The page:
How did you get other healthcare professionals on board? Community pharmacists can find working with GPs tricky….

Stacey: It’s important to explain what we do to all of our pharmacy staff. For example, locums are used to providing MURs and the new medicine service, which we don’t have here. We have a standard operating procedure in place so we’re able to explain it to them in a few seconds, and tell them what we look for and the types of interventions we have done previously.

Joanna: We provide the service to different healthcare providers – we are in a premises with three different general practices, as well as primary care sexual health, dermatology and wound care services. It is important to engage all of the different prescribers.

We made ourselves approachable from the beginning and took time to explain our ways of working to the GP practice staff. They invited us to their clinical meetings, and I was also invited to talk to the patient participation group at one of the practices about the problem of medicines waste for the NHS, and how our service can help. So we believe that the doctors and nurses accepted us, and we respect each other.

What difference has winning the C+D Award made to your pharmacy?

Joanna: Winning was certainly unexpected, and it has made us feel proud, and motivated to do more. The whole team has gained recognition and grown stronger. The award and its prestige has influenced us positively, and the pharmacy and the company has had its reputation enhanced.

Top three tips from the C+D Award-winning Weldricks Scunthorpe team on starting your own medicines optimisation service:

Make sure you know what’s available locally to you…

We found a lot of ideas on our local area prescribing committee website. This means we can help our GPs deliver medicines according to the local clinical commissioning group’s strategy. They have been grateful every time we have reminded them that, according to the local formulary, an item shouldn’t be prescribed.

…but get a national steer, too

We read the pharmaceutical needs assessment consultation document, from which we realised that our area has a higher than average rate of preventable death from respiratory conditions, and took our action points from the national asthma deaths report. We had already been focused on respiratory conditions, but it made sense to focus on asthma checks and make sure our patients were using their inhalers properly.

Don’t just bypass your patients

It’s important to take patients’ preferences into account when making interventions. We’ve been asking prescribers to change calcium and vitamin D supplements for our Muslim, vegetarian and vegan patients. It may sound simple but it’s really important to patients, and probably something the prescribers wouldn’t have thought about. These means our patients are more likely to accept their treatment.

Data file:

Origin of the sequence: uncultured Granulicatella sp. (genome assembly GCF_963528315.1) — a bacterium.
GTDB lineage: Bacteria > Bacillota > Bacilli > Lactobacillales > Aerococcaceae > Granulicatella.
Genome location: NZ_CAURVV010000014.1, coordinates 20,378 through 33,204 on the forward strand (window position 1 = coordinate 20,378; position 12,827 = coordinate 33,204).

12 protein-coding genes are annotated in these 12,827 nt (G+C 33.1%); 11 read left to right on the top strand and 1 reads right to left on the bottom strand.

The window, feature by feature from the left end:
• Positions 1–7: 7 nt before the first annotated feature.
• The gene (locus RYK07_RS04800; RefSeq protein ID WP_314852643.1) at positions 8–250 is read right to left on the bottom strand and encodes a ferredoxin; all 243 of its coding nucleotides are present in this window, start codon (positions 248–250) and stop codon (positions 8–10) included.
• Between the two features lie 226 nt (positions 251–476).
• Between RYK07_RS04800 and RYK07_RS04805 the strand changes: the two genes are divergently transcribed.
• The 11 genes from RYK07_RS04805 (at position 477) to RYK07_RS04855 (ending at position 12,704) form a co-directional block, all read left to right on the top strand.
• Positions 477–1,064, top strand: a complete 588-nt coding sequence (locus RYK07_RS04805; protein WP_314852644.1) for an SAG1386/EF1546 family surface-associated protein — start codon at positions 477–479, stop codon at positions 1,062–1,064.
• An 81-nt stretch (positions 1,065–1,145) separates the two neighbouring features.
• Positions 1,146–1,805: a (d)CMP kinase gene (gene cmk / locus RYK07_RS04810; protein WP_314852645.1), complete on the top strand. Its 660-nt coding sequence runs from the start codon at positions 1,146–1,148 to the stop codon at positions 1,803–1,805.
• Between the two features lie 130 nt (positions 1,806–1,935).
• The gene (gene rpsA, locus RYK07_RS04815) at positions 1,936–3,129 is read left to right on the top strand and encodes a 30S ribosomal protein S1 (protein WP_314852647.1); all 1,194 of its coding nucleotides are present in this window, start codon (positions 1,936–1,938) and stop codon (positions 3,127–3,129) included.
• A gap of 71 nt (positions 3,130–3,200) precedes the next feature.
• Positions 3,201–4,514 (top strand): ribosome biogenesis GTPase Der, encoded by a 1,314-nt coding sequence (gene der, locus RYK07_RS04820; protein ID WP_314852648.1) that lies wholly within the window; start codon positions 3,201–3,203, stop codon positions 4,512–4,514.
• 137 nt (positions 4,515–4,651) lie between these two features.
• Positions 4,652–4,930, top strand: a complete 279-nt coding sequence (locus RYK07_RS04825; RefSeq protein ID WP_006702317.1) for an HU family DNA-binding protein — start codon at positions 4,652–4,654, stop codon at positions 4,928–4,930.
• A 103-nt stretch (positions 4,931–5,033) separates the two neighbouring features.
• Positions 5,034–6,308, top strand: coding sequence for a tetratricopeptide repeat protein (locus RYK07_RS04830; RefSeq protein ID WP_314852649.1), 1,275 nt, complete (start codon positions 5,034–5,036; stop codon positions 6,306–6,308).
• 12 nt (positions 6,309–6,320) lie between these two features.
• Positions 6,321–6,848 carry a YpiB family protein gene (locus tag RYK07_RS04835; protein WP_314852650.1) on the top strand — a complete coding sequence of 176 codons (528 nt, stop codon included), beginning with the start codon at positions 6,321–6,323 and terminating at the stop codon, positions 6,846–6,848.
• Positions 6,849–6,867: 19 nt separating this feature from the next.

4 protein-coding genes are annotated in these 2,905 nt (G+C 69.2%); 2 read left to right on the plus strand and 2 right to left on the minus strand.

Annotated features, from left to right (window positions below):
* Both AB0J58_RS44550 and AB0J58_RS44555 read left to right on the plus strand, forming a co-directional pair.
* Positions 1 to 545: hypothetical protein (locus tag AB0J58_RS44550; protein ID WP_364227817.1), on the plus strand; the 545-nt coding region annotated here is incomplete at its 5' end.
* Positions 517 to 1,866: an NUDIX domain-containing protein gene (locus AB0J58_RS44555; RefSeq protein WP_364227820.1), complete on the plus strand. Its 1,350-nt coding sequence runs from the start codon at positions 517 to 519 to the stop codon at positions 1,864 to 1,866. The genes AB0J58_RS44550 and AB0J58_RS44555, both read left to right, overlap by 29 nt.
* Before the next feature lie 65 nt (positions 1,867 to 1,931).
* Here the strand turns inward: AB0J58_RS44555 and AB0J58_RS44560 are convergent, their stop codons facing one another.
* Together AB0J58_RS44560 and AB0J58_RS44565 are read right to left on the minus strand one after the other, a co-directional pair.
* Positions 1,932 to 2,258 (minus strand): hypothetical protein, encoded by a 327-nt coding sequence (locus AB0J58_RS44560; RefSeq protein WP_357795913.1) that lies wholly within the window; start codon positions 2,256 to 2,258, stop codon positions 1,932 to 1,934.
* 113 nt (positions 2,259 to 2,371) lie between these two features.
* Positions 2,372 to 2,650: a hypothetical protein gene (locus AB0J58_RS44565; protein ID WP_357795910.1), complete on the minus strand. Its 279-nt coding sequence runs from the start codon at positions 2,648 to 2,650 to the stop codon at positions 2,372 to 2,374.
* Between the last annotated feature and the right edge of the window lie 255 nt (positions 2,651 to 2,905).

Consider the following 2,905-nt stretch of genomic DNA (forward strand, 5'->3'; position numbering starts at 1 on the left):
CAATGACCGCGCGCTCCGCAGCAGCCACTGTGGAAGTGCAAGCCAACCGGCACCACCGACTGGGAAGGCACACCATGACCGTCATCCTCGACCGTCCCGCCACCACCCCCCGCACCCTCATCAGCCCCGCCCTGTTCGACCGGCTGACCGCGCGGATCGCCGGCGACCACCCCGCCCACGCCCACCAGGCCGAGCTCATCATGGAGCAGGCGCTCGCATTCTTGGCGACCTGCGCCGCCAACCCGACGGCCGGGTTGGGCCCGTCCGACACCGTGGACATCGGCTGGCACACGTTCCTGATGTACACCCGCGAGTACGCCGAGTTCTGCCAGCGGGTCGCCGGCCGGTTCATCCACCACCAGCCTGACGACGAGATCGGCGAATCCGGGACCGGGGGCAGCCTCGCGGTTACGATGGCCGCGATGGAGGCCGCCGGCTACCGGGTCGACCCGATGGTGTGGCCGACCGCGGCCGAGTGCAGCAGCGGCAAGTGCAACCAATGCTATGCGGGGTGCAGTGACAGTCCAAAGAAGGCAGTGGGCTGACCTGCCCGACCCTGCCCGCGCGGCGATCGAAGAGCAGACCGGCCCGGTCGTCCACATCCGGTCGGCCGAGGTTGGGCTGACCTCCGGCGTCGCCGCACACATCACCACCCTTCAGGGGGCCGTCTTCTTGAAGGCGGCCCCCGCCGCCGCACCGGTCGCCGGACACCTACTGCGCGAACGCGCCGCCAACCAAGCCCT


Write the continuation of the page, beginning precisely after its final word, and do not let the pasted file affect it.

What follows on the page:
Entries for all 12 categories of the C+D Awards 2017 are open until February 17. Click here for more information and here to enter.

 
3 Comments
Question: 
Will you be entering the C+D Awards this year?

Valentine Trodd, Community pharmacist

I second Clive's comment below. The pharmacy are to be commended on their initiative and well done to them, but I don't see why all the funding details are being withheld? After all we're talking about tax-payers money and this should all be in the public domain. And what about other pharmacies that would like to emulate the service - wouldn't it be helpful to provide a little financial detail? I wonder, as Clive suggested, did the pharmacy take a financial hit on this just to be seen to be doing the right thing? If so, it's hardly an idea that is sustainable in the current climate and isn't something we should be encouraging. However, if Weldricks would like to fill in some of the gaps and prove otherwise, I'll happily eat my words!

Clive Hodgson, Community pharmacist

Congratulations to all involved.

However, it would be interesting to have the financial figures for this service.

How much did it cost the Pharmacy for extra staff hours and the equipment?

How much were they (the Pharmacy) paid and how was this figure arrived at?

Do they share in the claimed £280,000 saving in inappropriate medicine costs?

I ask these questions as Pharmacy is famous for (very naively imo) developing well meaning “services“ that ultimately are loss making in the vain hope that “proving our worth” will result in some realistic funding in the future.

Nick Hunter, Community pharmacist

Why have NHSE and CCGs not promoted this commissioning model more widely?